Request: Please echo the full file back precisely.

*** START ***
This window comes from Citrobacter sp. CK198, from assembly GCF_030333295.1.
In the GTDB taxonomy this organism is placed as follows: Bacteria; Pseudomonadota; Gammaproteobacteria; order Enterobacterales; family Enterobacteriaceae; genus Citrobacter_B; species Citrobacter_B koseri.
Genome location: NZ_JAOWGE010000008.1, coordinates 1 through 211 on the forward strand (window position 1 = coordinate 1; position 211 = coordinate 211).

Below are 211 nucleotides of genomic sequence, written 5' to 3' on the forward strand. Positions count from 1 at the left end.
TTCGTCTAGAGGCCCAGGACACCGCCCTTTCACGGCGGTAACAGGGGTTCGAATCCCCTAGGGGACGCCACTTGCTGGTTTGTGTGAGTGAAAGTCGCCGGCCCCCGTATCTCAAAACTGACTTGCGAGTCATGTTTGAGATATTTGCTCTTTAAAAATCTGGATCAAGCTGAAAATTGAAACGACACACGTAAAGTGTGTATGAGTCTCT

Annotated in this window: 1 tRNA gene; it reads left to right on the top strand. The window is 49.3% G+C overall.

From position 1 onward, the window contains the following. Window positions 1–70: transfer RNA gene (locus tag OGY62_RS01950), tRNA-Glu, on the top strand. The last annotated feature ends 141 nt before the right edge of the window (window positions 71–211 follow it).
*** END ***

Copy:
This window comes from Citrobacter sp. CK198, from assembly GCF_030333295.1.
In the GTDB taxonomy this organism is placed as follows: Bacteria; Pseudomonadota; Gammaproteobacteria; order Enterobacterales; family Enterobacteriaceae; genus Citrobacter_B; species Citrobacter_B koseri.
Genome location: NZ_JAOWGE010000008.1, coordinates 1 through 211 on the forward strand (window position 1 = coordinate 1; position 211 = coordinate 211).

Below are 211 nucleotides of genomic sequence, written 5' to 3' on the forward strand. Positions count from 1 at the left end.
TTCGTCTAGAGGCCCAGGACACCGCCCTTTCACGGCGGTAACAGGGGTTCGAATCCCCTAGGGGACGCCACTTGCTGGTTTGTGTGAGTGAAAGTCGCCGGCCCCCGTATCTCAAAACTGACTTGCGAGTCATGTTTGAGATATTTGCTCTTTAAAAATCTGGATCAAGCTGAAAATTGAAACGACACACGTAAAGTGTGTATGAGTCTCT

Annotated in this window: 1 tRNA gene; it reads left to right on the top strand. The window is 49.3% G+C overall.

From position 1 onward, the window contains the following. Window positions 1–70: transfer RNA gene (locus tag OGY62_RS01950), tRNA-Glu, on the top strand. The last annotated feature ends 141 nt before the right edge of the window (window positions 71–211 follow it).